The importance of collaboration and networking in achieving gender equality in the maritime sector was centre stage at the Global Conference of the IMO Women in Maritime Associations (18-19 May) held at IMO Headquarters in London.  

The need to tackle a lack of visibility of women in the maritime industry; the need for individual women and organizations representing them to work in partnership to achieve more; the importance of having men as allies; and the need to engage with girls during their school years to attract them into roles in maritime were issues raised repeatedly across the two days. 

Members of the IMO’s eight Women in Maritime Associations (WIMAs) from around the world and international partner organizations came together to explore the theme of this year’s International Day for Women in Maritime (18 May), “Mobilizing networks for gender equality”.  

Opening the conference, IMO Secretary-General, Kitack Lim, described gender equality as “a prerequisite for a thriving and resilient maritime industry” that would bring with it, he said, innovation, creativity and sustained growth. Mr Lim continued:  

“We need the best talent. And that means embracing diversity and ensuring that any barriers to participation are broken down. By investing in the future of women in maritime we unlock a wealth of talent that will drive our industry forward.” 

A video entitled “Women in Maritime Can!” which highlights the diversity of roles held by women in the sector was launched at the conference as part of an IMO social media campaign designed to increase the visibility of women who work in maritime.  

An agreement on the SMART-C Women Project (SMART stands for Sustainable Maritime Transport Cooperation), the aim of which is to enhance gender equality in developing countries, was signed by IMO Secretary-General, Mr. Kitack Lim, and His Excellency Mr. Yoon Yeocheol, Ambassador of the Republic of Korea and Permanent Representative of the Republic of Korea to the IMO. The agreement provides funding worth $3 million for five years. 

Ambassador Yeocheol said he hoped the accord would be a milestone and pledged the Republic of Korea’s continued support to women in the sector:  

“I sincerely hope that the agreement...will promote more participation of women in the maritime sector and lead to a more diverse and inclusive culture in the maritime industry.  

The conference heard from all eight WIMAs about their objectives, achievements and plans for future initiatives. Associations have been established in Africa (three WIMAs), Arab States, Asia-Pacific (two WIMAs), the Caribbean, and Latin America to challenge some of the institutional barriers and the cultural stigma facing women who enter the maritime industry. (Read more here about IMO’s work on gender equality, including more information on the WIMAs.) 

In a session on the work of WISTA International, its President, Ms. Elpi Petraki, spoke of empowering women “to claim what they deserve” which, she said, would benefit both women and men. She also highlighted continued challenges that face women working onboard ships. “Full equality onboard is a long way off,” Ms. Petraki said. She announced a follow up next year to the 2021 IMO-WISTA Women in Maritime Survey which she hoped would give a more accurate picture of gender diversity across the sector.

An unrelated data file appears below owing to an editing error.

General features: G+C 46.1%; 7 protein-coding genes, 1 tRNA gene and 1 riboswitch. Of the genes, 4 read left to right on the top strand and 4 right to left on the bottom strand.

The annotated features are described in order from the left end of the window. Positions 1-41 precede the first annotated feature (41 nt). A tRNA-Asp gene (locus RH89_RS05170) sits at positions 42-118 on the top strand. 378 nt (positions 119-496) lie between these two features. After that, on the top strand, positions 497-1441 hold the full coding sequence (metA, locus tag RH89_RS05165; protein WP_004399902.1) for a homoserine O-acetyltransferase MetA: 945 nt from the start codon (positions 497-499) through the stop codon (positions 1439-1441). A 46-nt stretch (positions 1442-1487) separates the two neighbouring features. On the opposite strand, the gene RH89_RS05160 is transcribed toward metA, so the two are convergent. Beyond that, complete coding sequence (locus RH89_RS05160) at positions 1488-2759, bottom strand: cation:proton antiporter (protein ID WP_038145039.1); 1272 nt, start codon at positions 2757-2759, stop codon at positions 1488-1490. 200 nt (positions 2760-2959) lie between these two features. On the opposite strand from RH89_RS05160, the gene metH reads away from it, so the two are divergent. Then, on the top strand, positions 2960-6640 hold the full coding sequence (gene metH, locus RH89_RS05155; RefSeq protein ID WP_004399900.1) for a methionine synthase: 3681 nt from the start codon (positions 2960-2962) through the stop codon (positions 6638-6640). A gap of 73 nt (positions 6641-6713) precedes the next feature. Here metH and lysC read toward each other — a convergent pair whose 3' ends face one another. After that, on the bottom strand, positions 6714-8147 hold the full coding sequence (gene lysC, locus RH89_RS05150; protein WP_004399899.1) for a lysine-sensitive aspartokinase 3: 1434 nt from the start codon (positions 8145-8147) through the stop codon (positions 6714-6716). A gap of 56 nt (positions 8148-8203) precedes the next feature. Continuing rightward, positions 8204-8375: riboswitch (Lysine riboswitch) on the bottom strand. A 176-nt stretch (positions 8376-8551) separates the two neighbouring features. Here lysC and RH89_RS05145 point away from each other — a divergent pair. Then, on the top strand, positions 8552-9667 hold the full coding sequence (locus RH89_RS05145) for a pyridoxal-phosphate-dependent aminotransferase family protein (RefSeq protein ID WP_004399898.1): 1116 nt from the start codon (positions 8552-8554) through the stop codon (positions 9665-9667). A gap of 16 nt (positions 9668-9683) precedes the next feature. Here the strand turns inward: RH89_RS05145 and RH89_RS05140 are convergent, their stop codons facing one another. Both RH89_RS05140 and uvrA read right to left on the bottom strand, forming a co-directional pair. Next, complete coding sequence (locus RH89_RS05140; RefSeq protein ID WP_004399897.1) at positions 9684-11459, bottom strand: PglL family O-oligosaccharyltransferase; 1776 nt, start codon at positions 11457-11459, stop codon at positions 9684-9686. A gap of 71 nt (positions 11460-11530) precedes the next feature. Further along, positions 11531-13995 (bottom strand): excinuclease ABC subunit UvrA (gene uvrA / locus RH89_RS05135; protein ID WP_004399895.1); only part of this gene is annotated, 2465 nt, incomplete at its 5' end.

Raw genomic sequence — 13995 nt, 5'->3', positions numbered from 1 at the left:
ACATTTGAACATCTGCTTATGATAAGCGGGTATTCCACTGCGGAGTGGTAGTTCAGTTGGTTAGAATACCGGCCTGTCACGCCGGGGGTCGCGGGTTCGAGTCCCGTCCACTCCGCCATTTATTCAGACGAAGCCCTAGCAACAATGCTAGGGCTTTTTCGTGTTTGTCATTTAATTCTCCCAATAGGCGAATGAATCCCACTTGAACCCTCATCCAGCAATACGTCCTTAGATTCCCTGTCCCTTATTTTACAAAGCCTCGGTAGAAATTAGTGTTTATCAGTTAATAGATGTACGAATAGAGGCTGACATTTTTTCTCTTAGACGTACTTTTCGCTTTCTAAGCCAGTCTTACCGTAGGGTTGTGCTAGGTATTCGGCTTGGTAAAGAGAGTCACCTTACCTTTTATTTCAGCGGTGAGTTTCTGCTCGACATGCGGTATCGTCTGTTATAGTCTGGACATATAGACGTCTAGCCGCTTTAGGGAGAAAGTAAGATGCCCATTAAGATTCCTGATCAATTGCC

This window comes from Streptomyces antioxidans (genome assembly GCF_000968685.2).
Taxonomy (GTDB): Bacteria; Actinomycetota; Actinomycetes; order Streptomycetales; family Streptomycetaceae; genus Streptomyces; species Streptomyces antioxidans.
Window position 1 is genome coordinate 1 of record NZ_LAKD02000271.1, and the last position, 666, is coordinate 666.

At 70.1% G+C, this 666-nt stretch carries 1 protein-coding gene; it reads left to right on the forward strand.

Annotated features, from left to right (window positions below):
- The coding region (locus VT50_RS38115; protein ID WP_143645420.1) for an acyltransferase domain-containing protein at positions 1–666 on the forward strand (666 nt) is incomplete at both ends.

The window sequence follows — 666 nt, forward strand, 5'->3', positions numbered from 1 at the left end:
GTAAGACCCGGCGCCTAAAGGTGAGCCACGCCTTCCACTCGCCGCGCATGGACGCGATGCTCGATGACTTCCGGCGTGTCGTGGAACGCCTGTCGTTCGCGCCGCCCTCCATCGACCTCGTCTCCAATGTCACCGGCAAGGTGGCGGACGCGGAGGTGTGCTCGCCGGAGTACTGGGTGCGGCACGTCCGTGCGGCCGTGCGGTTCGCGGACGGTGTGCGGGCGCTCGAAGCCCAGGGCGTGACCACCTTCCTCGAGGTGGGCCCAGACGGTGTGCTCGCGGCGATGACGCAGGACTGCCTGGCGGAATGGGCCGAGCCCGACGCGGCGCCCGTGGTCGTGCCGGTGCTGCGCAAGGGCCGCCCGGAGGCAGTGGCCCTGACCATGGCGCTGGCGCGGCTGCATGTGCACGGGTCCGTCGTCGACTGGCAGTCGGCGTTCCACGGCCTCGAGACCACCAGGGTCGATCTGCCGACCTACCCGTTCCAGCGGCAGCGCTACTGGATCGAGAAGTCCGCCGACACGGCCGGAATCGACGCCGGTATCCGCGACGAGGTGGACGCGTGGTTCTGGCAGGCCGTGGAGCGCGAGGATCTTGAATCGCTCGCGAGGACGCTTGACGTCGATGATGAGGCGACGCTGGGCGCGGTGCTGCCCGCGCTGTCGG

Other sessions included one on the IMO GENder Network and how networks of the IMO training institutes, the World Maritime University (WMU) and the IMO International Maritime Law Institute (IMLI), and mentorships can be used to best effect. There was a remote presentation from Canada by Mr. Humberto Carolo, Executive Director of White Ribbon, which describes itself as the world’s largest movement of men and boys working to end violence against women and girls. He spoke about the need for society to challenge the propagation of male stereotypes that ensure women continue to be underrepresented in management roles. 

During a panel discussion called "Breaking the glass ceiling", African’s first female dredge master, Capt. Londy Ngcobo, Ship navigator, and founder of Global Maritime Youth and Director of Womaritime Experts, said she had decided to make a visible statement about her success in the maritime industry: 

“I wore my uniform today. I have claimed my captaincy. To a young star looking at me - she comes with natural hair and brown skin: I too can become a captain. It’s not rocket science.” 

The conference ended with a working session on the development of a draft Global Strategy for the IMO WIMAs. It was agreed that work on the Strategy would continue by correspondence and would be finalized ahead of the Technical Cooperation Committee’s 73rd session (16-20 October) for its endorsement at that meeting. 

Mr. Xiaojie Zhang, Director, Technical Cooperation Division at IMO concluded the conference by thanking those present for their “unwavering commitment to gender equality in the maritime industry". He continued:  

“Our work does not end here. The progress we seek is not to attend in a conference room alone – it is a journey that extends beyond these walls. It requires commitment and determination to break down barriers...The road ahead may be challenging, but each step brings our industry closer to being one that is fairer for all.” 


See more about International Day for Women in Maritime here. 

Photographs of the conference are available here.